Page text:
Hawaii hotel staffing shortfalls are getting worse, much worse. Take the largest of all hotels here, the Hilton Hawaiian Village, for example. There, staff shortages have collided with hotel union contracts that have just expired, leaving some 6,000 workers without any agreement. We’re left wondering where this is all going to end. Industry stakeholders must ensure that Hawaii travel remains attractive to all.
Hawaii hotels impacted by the latest expired contract.
Hilton Hawaiian Village – 3,386 rooms
Hyatt Regency Waikiki 1,230 rooms
Sheraton Waikiki – 1,636 rooms
Waikiki Beach Marriott Resort – 1,310 rooms
Short staffing at 97% of all hotels. 58% are in need of housekeepers.
Across the US and here in Hawaii, virtually all hotels are experiencing a shortage of staff they cannot fill, with one-half saying they’re severely understaffed. That’s according to the latest Amerian Hotel & Lodging Association (AHLA) study. Not unexpected, 58% of hotels say that housekeeping shortages are their greatest challenge. That was based on a survey of 500 hotels at the end of May.
The new norm is to extend bonuses and other incentives. As a result, 91% have increased wages, 71% have added more flexibility, and 43% have more benefits.
There are said to be more than 130k open positions nationally.
Hotel workers in Hawaii are seeking better pay and benefits.
UNITE HERE Local 5, Hawaii’s Hospitality and Healthcare Union wants to restore service and staffing levels to those pre-pandemic. Union board member Jason Maxwell said, “We got to get the services back that bring the jobs back to this community and not just allow these owners to go up on the hotel prices. The hotel prices are the highest I’ve ever seen in the 20 years in this industry, and the guests are paying it, and they’re trying to convince these guests that they should pay it with less service.”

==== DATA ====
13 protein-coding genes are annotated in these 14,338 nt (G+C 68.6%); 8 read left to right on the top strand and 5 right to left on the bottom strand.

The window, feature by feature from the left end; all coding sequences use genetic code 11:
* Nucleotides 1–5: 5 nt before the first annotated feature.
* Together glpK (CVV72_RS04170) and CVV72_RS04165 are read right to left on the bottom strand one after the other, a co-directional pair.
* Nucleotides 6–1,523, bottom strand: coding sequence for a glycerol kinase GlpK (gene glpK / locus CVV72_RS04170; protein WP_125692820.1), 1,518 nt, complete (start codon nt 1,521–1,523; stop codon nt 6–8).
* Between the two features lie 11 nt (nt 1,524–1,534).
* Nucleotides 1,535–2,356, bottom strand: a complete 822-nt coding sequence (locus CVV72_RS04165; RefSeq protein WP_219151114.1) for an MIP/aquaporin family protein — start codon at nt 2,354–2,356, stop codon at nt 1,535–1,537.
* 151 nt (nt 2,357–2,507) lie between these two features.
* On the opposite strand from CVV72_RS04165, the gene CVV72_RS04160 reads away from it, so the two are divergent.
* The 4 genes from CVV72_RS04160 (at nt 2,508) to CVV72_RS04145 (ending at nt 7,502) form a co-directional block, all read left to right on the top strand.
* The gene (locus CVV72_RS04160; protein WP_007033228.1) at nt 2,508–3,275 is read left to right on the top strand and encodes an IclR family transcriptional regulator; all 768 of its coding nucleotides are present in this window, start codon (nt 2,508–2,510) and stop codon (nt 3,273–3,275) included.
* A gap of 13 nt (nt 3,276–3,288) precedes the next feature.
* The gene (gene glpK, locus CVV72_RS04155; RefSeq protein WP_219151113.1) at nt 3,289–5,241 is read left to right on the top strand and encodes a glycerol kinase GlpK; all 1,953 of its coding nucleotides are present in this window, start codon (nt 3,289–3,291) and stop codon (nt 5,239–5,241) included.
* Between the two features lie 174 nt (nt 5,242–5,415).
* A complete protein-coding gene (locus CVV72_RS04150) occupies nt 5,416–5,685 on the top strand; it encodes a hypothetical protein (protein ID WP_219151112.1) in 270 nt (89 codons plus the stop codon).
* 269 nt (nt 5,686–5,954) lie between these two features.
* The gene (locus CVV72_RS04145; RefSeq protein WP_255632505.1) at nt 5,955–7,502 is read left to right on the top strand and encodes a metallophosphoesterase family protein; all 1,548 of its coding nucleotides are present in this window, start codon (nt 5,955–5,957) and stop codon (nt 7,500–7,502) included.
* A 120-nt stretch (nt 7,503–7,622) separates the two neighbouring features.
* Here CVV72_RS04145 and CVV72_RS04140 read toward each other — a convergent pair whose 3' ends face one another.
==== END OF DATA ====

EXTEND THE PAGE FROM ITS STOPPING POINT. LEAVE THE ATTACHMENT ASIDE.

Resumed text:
The union said what we could confirm, which is that many hotels haven’t resumed prior services, including room service dining, food/beverage amenities, and daily housekeeping. Reducing housekeeping services and not resuming other services makes it hard to rebuild our Hawaii travel industry and make Hawaii travel exceptional once again.
Hilton Hawaiian Village has indicated merely that it is in negotiations on the contract. The company said it’s confident that an amicable agreement will still be reached.
Lack of services, including daily room service, has become a national issue.
While we first noted it here in Hawaii, we recently saw this on the national front. In Hawaii’s “neighbor,” Los Angeles, a new ordinance passed and soon to go into effect states that daily room cleaning is standard practice. Supported by their local hotel workers union of 32k employees, it makes daily room cleaning mandatory and addresses compensation and other measures, including employee safety.
Employees vs. hotel owners square off.
The hotel unions contend that reduced or on-request room cleaning is a blatant attempt to reduce labor costs, which results in an undue burden on housekeepers, among other problems.
Hotel managers and owners, however, claim that reduced daily cleanings are what consumers now prefer. Hyatt’s CEO claimed last month that daily housekeeping reduction is an aspect of their alignment to “understand what’s really important” to hotel guests. He said, “Some of our luxury travelers don’t want daily housekeeping — they affirmatively don’t want it. So, we have to pay attention and apply choice where it’s requested.”
Last Hawaii hotel strike.
We can’t say how this will end and whether or not a Hawaii hotel strike is in the cards once again. The last strike was in 2018 and affected Sheraton Kaiulani, Sheraton Maui, The Royal Hawaiian, Westin Moana Surfrider, Sheraton Princess Kaiulani , and Sheraton Maui.
Do you want daily room service at Hawaii hotels?
While Hawaii visitors obviously don’t expect room cleaning at vacation rentals, the lack of room cleaning at hotels is an entirely different matter. We’d greatly welcome your feedback on this topic!